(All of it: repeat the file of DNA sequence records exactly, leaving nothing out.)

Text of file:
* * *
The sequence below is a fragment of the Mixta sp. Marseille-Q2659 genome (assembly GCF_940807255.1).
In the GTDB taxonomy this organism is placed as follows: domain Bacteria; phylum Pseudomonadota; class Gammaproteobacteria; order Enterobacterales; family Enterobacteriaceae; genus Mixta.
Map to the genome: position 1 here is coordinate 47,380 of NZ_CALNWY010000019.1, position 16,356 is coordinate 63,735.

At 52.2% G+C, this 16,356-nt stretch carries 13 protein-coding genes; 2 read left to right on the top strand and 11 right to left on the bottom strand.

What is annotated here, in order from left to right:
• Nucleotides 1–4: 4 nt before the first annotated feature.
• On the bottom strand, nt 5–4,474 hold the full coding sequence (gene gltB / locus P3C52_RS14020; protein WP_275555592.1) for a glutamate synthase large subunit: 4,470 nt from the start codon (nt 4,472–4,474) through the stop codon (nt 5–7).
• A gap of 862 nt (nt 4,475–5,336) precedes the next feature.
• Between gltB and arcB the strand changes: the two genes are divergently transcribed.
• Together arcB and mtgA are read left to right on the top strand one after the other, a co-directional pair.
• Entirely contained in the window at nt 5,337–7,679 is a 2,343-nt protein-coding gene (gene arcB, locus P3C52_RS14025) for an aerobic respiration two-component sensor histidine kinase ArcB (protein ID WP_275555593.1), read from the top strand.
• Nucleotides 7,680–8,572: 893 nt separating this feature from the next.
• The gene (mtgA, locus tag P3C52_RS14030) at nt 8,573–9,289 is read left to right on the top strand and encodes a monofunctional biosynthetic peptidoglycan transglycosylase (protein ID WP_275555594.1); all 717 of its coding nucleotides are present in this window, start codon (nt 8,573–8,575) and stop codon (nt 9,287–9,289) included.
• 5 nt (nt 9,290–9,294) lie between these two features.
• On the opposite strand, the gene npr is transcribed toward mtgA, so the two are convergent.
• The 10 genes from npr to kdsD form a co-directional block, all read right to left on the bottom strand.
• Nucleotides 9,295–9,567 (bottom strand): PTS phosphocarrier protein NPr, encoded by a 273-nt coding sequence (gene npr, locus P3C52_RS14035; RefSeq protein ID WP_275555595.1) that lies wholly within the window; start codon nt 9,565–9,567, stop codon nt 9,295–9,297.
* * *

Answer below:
The sequence below is a fragment of the Mixta sp. Marseille-Q2659 genome (assembly GCF_940807255.1).
In the GTDB taxonomy this organism is placed as follows: domain Bacteria; phylum Pseudomonadota; class Gammaproteobacteria; order Enterobacterales; family Enterobacteriaceae; genus Mixta.
Map to the genome: position 1 here is coordinate 47,380 of NZ_CALNWY010000019.1, position 16,356 is coordinate 63,735.

At 52.2% G+C, this 16,356-nt stretch carries 13 protein-coding genes; 2 read left to right on the top strand and 11 right to left on the bottom strand.

What is annotated here, in order from left to right:
• Nucleotides 1–4: 4 nt before the first annotated feature.
• On the bottom strand, nt 5–4,474 hold the full coding sequence (gene gltB / locus P3C52_RS14020; protein WP_275555592.1) for a glutamate synthase large subunit: 4,470 nt from the start codon (nt 4,472–4,474) through the stop codon (nt 5–7).
• A gap of 862 nt (nt 4,475–5,336) precedes the next feature.
• Between gltB and arcB the strand changes: the two genes are divergently transcribed.
• Together arcB and mtgA are read left to right on the top strand one after the other, a co-directional pair.
• Entirely contained in the window at nt 5,337–7,679 is a 2,343-nt protein-coding gene (gene arcB, locus P3C52_RS14025) for an aerobic respiration two-component sensor histidine kinase ArcB (protein ID WP_275555593.1), read from the top strand.
• Nucleotides 7,680–8,572: 893 nt separating this feature from the next.
• The gene (mtgA, locus tag P3C52_RS14030) at nt 8,573–9,289 is read left to right on the top strand and encodes a monofunctional biosynthetic peptidoglycan transglycosylase (protein ID WP_275555594.1); all 717 of its coding nucleotides are present in this window, start codon (nt 8,573–8,575) and stop codon (nt 9,287–9,289) included.
• 5 nt (nt 9,290–9,294) lie between these two features.
• On the opposite strand, the gene npr is transcribed toward mtgA, so the two are convergent.
• The 10 genes from npr to kdsD form a co-directional block, all read right to left on the bottom strand.
• Nucleotides 9,295–9,567 (bottom strand): PTS phosphocarrier protein NPr, encoded by a 273-nt coding sequence (gene npr, locus P3C52_RS14035; RefSeq protein ID WP_275555595.1) that lies wholly within the window; start codon nt 9,565–9,567, stop codon nt 9,295–9,297.